The perfect trip: The Dodecanese Islands
Where to eat
Using produce from its own land, Harry's Paradise has an eclectic, ever-changing menu featuring wine and garlic-marinated pork, and delicate edible flowers (mains from £5.50; harrys-paradise.gr).
Where to stay
Set amid a flower garden in laid-back village Myrties, Villa Myrtia has spacious apartments and studios – nothing flashy, just traditional comforts that refuse to compete with amazing views from shaded verandas. The hotel is right next to the sea, looking out to moored fishing boats and the Teledos islet beyond (doubles from £36; villamyrtia.gr).
- NS Papachatzis (00 30 22430 28501)
Leros: Best for slowing down and relaxing
Kalymnos’s chilled-out northeastern neighbour is just 50 minutes away by high-speed ferry.
Time goes slower on Leros. As the ferry sidles up into Agia Marina, next to faded fishing boats and dozing taxi drivers, it’s almost possible to feel the mellowness in the warm air. There are no big-hitters – only a couple of museums, a few ruins and a bit of diving. The draw isn’t in the doing; Leros is the ideal location to just ‘be’. Sitting on the edge of the dock is the perfect way to be embraced by the warm sunshine, while the breeze carries the smells of fresh baking, burnt almonds and coffee. Cats stretch and locals wander by, but no-one’s going anywhere fast.
Thanasis Argyroudis runs the Hotel Nefeli on Leros and has lived here for over a decade. He believes the main attraction of the island is its tranquillity. ‘The island is a unique place that gives people a certain serenity. It reminds many people of the way islands used to be in the ’60s and ’70s because Leros didn’t have a lot of tourism growth over the years. The traditional architecture has been preserved, which gives people a feeling that they’re staying in a place that hasn’t been touched by time.’
Narrow roads wind their way between beautiful pastel-hued buildings. Traditional bakeries display temptingly sticky sweets. The 10th-century Pandeli Castle fortress is perched like a sandcastle at the top of town, catching the sunset on its stone walls and promising 360-degree views to those who can bring themselves to leave their patio chair and climb to the top. Beyond the castle, a row of creaking, old-fashioned windmills catch the sea breeze.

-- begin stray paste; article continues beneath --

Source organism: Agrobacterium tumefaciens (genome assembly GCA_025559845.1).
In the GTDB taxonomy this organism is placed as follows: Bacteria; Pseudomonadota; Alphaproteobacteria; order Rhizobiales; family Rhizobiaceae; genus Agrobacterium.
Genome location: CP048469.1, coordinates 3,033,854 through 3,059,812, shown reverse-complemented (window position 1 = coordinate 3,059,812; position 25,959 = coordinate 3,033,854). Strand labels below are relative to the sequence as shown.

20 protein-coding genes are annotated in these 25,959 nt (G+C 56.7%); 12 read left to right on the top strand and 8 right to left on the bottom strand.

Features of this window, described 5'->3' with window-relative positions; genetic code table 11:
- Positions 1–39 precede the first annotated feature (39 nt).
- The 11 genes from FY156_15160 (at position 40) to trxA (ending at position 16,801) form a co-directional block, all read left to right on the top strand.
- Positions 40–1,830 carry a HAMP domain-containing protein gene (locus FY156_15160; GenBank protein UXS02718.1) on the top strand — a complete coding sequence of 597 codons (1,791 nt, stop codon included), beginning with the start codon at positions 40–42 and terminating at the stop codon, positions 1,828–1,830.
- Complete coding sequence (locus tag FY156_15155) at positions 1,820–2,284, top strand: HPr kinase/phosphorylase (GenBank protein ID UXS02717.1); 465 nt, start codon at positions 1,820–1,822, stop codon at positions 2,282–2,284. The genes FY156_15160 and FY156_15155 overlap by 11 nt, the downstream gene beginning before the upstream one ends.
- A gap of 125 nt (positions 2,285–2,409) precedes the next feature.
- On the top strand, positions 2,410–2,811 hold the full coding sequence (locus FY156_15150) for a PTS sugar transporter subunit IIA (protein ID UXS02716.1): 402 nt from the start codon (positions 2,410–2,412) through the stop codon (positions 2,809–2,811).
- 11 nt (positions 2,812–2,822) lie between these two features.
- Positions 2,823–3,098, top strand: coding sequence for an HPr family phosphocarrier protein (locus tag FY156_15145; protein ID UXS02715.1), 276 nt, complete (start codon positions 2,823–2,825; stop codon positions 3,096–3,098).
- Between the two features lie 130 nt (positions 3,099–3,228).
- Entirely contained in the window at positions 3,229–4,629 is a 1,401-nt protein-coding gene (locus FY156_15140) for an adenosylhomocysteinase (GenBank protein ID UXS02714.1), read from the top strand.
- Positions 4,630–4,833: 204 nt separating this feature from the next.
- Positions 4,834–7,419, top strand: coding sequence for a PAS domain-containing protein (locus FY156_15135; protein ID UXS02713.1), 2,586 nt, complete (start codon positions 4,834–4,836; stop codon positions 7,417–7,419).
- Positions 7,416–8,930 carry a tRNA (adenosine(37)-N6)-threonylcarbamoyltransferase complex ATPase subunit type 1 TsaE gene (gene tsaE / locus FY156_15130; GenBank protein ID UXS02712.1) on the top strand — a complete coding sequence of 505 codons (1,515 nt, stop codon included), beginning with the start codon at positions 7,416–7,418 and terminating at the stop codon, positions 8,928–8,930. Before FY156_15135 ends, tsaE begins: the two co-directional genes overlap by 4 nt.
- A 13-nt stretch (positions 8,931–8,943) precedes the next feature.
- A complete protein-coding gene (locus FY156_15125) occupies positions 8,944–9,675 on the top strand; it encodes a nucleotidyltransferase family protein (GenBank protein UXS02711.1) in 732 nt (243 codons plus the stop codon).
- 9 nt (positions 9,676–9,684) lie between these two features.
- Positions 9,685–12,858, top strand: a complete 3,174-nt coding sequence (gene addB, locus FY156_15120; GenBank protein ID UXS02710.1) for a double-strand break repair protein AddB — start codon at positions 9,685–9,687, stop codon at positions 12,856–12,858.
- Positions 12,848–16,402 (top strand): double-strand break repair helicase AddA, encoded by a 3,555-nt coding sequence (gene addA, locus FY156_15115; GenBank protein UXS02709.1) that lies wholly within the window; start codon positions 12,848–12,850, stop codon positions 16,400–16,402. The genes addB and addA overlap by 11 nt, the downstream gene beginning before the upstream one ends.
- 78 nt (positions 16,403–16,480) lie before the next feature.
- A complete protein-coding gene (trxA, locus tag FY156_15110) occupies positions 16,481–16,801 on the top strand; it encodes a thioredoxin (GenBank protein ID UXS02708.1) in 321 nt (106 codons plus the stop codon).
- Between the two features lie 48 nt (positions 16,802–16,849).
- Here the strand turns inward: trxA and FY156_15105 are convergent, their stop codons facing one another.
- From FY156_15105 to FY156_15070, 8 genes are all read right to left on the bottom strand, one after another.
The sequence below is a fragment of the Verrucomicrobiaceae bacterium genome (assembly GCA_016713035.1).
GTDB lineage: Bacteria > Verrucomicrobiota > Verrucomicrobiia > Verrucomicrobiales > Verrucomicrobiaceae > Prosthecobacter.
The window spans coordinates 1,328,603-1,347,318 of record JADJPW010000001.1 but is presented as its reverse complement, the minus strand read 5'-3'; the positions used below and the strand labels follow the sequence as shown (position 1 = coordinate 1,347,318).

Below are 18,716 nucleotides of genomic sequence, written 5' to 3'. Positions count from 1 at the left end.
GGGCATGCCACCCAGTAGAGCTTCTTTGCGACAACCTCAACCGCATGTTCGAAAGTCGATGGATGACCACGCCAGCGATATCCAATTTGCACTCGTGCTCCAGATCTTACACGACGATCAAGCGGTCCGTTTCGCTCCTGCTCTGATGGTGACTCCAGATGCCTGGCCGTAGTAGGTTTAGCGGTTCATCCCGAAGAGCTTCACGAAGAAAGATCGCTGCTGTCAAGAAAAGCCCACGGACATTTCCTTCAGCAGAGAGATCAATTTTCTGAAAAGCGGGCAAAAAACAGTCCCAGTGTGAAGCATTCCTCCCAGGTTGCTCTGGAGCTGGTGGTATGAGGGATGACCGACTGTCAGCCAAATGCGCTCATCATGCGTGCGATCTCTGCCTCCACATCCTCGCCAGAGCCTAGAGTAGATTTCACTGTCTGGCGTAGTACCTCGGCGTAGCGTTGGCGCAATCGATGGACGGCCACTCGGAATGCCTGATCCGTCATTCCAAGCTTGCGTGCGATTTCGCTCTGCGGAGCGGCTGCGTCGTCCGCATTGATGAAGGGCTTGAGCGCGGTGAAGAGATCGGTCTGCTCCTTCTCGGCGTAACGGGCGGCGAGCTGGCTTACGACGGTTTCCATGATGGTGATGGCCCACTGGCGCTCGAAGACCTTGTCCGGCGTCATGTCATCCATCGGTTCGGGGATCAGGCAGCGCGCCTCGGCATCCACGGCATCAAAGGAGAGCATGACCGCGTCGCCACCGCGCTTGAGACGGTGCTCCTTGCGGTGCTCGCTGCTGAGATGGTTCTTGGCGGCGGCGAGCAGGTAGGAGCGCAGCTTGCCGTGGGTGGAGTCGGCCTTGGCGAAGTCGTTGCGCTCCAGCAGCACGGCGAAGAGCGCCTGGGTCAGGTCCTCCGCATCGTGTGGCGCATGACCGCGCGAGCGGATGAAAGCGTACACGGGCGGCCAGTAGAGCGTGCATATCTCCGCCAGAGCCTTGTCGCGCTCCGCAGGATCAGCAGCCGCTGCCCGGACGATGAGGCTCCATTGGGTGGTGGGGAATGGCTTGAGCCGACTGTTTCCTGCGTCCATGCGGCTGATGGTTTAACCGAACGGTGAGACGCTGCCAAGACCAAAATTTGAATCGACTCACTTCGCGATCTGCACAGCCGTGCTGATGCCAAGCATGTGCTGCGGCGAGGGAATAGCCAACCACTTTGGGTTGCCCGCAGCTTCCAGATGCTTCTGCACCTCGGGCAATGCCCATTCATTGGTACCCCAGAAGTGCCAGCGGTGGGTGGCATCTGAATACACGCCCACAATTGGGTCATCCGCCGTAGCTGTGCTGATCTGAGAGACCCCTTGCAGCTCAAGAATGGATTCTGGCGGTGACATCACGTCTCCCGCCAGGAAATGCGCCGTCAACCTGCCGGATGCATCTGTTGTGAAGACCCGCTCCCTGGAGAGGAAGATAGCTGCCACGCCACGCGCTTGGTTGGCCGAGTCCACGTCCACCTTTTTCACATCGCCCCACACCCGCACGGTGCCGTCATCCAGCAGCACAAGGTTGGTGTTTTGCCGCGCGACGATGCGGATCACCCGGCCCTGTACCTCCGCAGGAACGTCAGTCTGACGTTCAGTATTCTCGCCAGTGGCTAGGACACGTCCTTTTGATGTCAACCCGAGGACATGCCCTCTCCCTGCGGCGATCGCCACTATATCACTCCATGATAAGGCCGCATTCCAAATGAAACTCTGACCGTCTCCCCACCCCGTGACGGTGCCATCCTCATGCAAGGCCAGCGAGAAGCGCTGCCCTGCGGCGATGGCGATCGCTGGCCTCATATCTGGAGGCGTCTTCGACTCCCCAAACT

By the waterfront, hours can be easily whiled away doing little more than sipping coffee and watching the colourful fishing boats – a prime occupation on Leros. When asked to recommend activities on the island, Thanasis considers for a moment. ‘There are hundreds of walking paths leading to magnificent and beautiful places,’ he says. ‘But really, why do that when you can just walk down a short path and watch a beautiful sunset?’
Where to eat
An artsy little restaurant serving calamari with pesto, Milos is easy to find – it's by the famous watermill of Agia Marina (mains from £5; Agias Marina; 00 30 22470 24894).
Where to stay
Whitewashed and spacious, there is something entirely comforting about the rooms at Hotel Nefeli. Maybe it’s the villagestyle architecture or the elegant bohemian touches of local art and textiles? Grab yourself a top-floor room and contemplate the answer on the peaceful balcony with views over the flower-filled garden to the sea (doubles from £71; nefelihotels.com).
Patmos: Best for culture
This Dodecanese spiritual centre is 45 minutes by speedboat from Leros, northwest across the Aegean.
The air is filled with heady plumes of incense, bells are tolling and the gathered devotees begin a chant that echoes under a lavishly decorated ceiling. This is the Monastery of St John, a fortified Orthodox priory perched high on a hill in the Old Town of Hora. Nearby, the nuns at the Holy Monastery of Zoodochos Pigi light hundreds of candles to reveal walls covered in intricate frescoes.
For centuries, Patmos has lured religious travellers, and countless Christian pilgrims still come from all across the world to see the island, considered one of the most sacred sites outside of Jerusalem.